The days are shrinking on both ends now, a minute here, a minute there, offering inexorable proof that summer is on the gentle wane. Not so the moon, which shone brightly through my front windows for much of the night, headed toward full on Friday.
It had set, and the sun not yet risen, when Koko and I took our walk in the fresh, cool pre-dawn air. The doves were singing their throaty chorus and a shama thrush let loose with an intricate melody. Koko, head down, immersed herself fully in the splendid world of sniff, and clouds poured like silver waterfalls over the summit of Waialeale, against the backdrop of a pale pink sky.
These, to me, are all sacred things, far more holy than anything I’ve experienced in a church of man’s creation, where I’m boxed in by walls and altars and stained glass and pews. Out here, in the mundane surroundings of my neighborhood, I’ve got a direct line to the source, and I don’t need anyone or any place to serve as intermediary.
I’ve often thought, and more so lately, that a lot of the clashes we’re experiencing here in Hawaii stem from our giant disconnect from the sacred. I don’t profess to be an expert on Hawaiian culture, but it seems to me that at the root of it all was a recognition of the sacred. Chants were an integral part of every action; everything, animate or not, had an acknowledged essence.
The other day I was talking to Palikapu Dedman, the longtime Hawaiian activist who has succeeded in advancing many of his causes, which is probably why the right-wing Hawaii Rag, I mean Reporter repeatedly tries to denigrate him by preceding any first reference to his name with the words “convicted felon.” As if anyone cares that nearly 20 years he was busted for growing pakalolo.
Anyway, Pali — and others whom Nani Rogers so aptly described as the “creme de la creme of na Kanaka veteran warriors” — came to Kauai last week to show support for efforts to preserve the Naue burials. I hadn’t seen him in many, many years, and we had a chance to catch up while they were camping at Waipa.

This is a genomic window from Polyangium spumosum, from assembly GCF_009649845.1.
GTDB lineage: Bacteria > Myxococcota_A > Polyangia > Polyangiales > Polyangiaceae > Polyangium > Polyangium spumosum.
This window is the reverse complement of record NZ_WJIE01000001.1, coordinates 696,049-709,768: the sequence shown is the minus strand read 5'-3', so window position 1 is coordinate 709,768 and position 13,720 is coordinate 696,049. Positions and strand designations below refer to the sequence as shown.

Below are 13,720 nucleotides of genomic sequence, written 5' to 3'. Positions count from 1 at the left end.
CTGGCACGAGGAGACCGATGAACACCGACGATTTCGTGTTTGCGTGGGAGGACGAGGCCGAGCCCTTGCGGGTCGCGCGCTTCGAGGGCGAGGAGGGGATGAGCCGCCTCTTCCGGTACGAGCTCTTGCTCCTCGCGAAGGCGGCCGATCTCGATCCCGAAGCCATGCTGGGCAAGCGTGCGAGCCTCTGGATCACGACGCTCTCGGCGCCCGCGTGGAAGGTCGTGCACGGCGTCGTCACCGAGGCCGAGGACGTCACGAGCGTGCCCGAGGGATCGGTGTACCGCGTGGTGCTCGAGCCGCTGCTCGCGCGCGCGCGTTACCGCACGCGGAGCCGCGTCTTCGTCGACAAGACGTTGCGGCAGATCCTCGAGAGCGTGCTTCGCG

Now Pali, who is probably about 60, grew up in Ka`u, on the Big Island, where his grandmother, who was raised in the old ways, had a tremendous influence on his upbringing. As a result, his political activism, including the Pele Defense Fund, has always been steeped in the spiritual. We were talking about some of the comments left on the Star-Bulletin articles about the Naue burials. Friday’s piece generated a whopping 177 comments, while Saturday’s follow-up got 137. If that’s any indication, and I think it is, this is obviously a topic of interest for people.
And it’s a topic that to me so clearly expresses the growing divide between those who value the inherent Hawaiianess of Hawaii, and those who live here for reasons of economics, climate or what have you.
While some of the comments expressed dismay at the desecration of burials, others expressed the view — echoed by some in the comments section on this blog — that people should stop blocking “progress,” that bones shouldn’t stand in the way of building luxury vacation homes, that the Hawaiians should just get with it because western culture, with its emphasis on money, is the dominant force in the Islands today.
Palikapu, as you might expect, had a different take on the issue.
First, he expressed dismay that other ethnic groups that immigrated to Hawaii aren't speaking up about the ongoing desecration of Hawaiian burials when all of them come from cultures that revere their dead. It's sad, he said, that they've lost so much in just a few short generations.
“These things can’t be directed by the money, they have to be directed by the soul,” he said. “If individuals want to sell their souls, fine, but when you have the state set up to require everyone to lose theirs, well, that’s where you run into problems.
“What does Hawaii mean? The islands are like eight temples. That’s how it’s supposed to be viewed. It’s very spiritual. It all has to do with spirituality. And if we ever lose that, there really is no meaning to the word Hawaiian any more.”
Do we really want to lose the essence of Hawaii, its spiritual core? Because it seems to me that that’s where we’re headed unless we restore Hawaiians to their rightful place at the head of the table.